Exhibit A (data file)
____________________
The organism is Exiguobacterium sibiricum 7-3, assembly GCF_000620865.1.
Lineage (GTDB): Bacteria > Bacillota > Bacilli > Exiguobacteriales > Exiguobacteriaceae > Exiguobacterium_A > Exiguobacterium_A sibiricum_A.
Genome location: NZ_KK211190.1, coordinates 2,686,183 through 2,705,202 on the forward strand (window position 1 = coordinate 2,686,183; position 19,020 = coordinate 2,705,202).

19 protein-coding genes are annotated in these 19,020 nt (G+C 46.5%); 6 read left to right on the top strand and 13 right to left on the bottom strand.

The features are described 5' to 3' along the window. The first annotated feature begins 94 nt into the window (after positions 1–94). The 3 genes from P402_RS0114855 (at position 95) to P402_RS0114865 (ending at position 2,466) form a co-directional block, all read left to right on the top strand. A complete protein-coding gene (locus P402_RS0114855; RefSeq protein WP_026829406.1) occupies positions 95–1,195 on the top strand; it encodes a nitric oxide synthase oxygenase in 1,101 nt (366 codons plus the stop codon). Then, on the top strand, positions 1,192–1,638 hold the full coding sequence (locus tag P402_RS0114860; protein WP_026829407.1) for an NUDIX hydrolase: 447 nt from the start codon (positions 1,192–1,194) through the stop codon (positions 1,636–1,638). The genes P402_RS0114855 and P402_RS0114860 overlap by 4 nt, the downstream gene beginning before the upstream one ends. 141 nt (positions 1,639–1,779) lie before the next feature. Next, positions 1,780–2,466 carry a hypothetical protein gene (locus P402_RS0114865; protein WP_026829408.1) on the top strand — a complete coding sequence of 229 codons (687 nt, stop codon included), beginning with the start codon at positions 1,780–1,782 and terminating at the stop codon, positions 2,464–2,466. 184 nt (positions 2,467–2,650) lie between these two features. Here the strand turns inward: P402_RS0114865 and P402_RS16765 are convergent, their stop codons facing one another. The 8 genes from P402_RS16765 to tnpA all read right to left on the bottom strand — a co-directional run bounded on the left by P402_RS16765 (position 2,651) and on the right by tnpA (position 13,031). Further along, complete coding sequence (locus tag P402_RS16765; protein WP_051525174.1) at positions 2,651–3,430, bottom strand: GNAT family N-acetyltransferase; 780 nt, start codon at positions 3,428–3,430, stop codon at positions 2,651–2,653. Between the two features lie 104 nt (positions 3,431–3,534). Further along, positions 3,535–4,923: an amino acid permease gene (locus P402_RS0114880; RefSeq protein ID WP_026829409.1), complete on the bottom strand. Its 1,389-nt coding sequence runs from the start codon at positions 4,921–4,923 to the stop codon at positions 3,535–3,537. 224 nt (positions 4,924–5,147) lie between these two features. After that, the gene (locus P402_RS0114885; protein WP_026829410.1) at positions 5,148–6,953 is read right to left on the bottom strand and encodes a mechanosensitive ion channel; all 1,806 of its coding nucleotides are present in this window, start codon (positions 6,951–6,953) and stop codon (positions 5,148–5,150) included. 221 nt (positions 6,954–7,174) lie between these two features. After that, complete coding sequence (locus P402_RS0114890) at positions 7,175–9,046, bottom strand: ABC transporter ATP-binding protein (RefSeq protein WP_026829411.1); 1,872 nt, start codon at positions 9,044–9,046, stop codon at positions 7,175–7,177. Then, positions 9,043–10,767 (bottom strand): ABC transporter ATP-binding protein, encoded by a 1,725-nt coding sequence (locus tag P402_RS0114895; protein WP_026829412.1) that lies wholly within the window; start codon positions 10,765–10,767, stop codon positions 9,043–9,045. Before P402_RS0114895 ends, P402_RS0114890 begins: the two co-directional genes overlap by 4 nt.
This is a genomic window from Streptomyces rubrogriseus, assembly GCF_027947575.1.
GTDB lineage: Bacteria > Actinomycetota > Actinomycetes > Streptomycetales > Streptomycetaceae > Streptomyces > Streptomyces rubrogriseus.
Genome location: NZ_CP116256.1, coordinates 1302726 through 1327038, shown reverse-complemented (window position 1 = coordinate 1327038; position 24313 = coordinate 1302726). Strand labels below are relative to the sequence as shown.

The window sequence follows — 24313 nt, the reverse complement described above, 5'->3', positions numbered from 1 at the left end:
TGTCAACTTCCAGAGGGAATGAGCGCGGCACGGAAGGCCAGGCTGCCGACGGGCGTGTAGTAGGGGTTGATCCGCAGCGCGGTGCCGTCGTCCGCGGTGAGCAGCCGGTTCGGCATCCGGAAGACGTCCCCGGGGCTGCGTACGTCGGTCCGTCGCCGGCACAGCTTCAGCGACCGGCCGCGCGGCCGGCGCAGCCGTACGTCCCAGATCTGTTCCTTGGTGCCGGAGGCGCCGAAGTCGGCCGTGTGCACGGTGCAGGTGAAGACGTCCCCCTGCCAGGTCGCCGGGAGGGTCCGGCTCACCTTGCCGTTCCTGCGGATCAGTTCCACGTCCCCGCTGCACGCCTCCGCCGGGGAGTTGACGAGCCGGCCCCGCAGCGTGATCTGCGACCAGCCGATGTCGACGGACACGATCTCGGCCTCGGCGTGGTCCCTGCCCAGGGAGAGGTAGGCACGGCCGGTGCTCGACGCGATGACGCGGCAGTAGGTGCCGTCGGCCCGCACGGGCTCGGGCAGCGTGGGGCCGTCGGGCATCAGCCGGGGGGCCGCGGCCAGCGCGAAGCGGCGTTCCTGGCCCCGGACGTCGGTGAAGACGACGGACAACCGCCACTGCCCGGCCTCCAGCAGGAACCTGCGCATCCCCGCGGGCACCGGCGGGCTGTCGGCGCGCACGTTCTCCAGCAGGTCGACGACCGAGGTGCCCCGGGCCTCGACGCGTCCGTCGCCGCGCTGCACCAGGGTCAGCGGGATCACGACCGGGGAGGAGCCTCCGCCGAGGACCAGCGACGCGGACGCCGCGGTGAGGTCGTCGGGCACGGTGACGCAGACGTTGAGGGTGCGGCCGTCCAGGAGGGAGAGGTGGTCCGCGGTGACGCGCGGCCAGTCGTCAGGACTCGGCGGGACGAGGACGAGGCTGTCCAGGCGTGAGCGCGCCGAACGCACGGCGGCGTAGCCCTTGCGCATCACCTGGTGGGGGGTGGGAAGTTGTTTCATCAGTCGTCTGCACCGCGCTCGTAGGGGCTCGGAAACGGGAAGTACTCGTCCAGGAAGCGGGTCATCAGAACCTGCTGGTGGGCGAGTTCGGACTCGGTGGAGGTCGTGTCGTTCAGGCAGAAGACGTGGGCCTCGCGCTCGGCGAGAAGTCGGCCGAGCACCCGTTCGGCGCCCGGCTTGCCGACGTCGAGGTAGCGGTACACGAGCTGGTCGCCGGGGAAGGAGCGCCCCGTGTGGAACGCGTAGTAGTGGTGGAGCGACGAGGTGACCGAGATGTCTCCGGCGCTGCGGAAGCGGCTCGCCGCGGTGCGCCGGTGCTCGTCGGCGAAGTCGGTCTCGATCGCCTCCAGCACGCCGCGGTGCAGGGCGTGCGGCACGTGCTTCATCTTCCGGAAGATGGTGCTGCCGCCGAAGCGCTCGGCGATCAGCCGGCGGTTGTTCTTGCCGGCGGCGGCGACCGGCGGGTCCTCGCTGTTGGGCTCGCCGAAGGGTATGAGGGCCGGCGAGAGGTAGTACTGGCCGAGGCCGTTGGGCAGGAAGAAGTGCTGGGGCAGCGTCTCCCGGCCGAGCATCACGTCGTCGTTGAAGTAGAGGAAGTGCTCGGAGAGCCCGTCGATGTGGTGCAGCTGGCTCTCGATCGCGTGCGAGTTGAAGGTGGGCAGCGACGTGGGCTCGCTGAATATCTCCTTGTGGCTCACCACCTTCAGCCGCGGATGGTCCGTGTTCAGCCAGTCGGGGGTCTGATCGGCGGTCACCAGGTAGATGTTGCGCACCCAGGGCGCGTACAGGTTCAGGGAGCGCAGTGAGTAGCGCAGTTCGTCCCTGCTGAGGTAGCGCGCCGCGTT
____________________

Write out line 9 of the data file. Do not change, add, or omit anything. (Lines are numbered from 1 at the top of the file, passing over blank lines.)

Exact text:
The window sequence follows — 24313 nt, the reverse complement described above, 5'->3', positions numbered from 1 at the left end: